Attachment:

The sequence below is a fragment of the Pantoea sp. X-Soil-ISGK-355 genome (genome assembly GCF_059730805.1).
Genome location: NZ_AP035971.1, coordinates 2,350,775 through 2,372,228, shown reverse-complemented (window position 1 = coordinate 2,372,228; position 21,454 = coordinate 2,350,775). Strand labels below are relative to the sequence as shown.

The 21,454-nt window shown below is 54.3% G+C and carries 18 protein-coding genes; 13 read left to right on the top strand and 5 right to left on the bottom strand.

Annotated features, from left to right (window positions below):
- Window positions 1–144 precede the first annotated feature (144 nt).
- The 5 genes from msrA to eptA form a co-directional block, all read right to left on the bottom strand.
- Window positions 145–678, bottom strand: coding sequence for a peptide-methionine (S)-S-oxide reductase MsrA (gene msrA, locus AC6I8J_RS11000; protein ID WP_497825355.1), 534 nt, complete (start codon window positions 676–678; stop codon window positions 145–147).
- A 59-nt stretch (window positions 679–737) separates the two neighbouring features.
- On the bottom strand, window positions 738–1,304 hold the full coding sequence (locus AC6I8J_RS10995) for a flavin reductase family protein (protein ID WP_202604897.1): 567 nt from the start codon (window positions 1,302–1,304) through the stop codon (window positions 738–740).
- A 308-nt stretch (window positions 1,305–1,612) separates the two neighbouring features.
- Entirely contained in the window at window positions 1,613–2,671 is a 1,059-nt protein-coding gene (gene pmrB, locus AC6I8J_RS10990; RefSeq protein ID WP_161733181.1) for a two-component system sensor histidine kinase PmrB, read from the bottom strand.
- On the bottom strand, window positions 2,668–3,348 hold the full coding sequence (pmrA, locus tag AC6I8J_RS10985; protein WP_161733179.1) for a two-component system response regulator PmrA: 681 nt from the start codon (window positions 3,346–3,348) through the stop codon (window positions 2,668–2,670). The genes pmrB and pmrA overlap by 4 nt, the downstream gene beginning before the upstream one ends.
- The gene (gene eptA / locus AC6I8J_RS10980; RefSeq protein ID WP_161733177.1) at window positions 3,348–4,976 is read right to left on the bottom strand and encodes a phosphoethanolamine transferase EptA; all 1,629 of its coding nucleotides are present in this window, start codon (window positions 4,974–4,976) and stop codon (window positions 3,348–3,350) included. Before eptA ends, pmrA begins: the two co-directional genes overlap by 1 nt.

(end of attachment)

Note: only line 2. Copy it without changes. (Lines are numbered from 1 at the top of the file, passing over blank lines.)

Genome location: NZ_AP035971.1, coordinates 2,350,775 through 2,372,228, shown reverse-complemented (window position 1 = coordinate 2,372,228; position 21,454 = coordinate 2,350,775). Strand labels below are relative to the sequence as shown.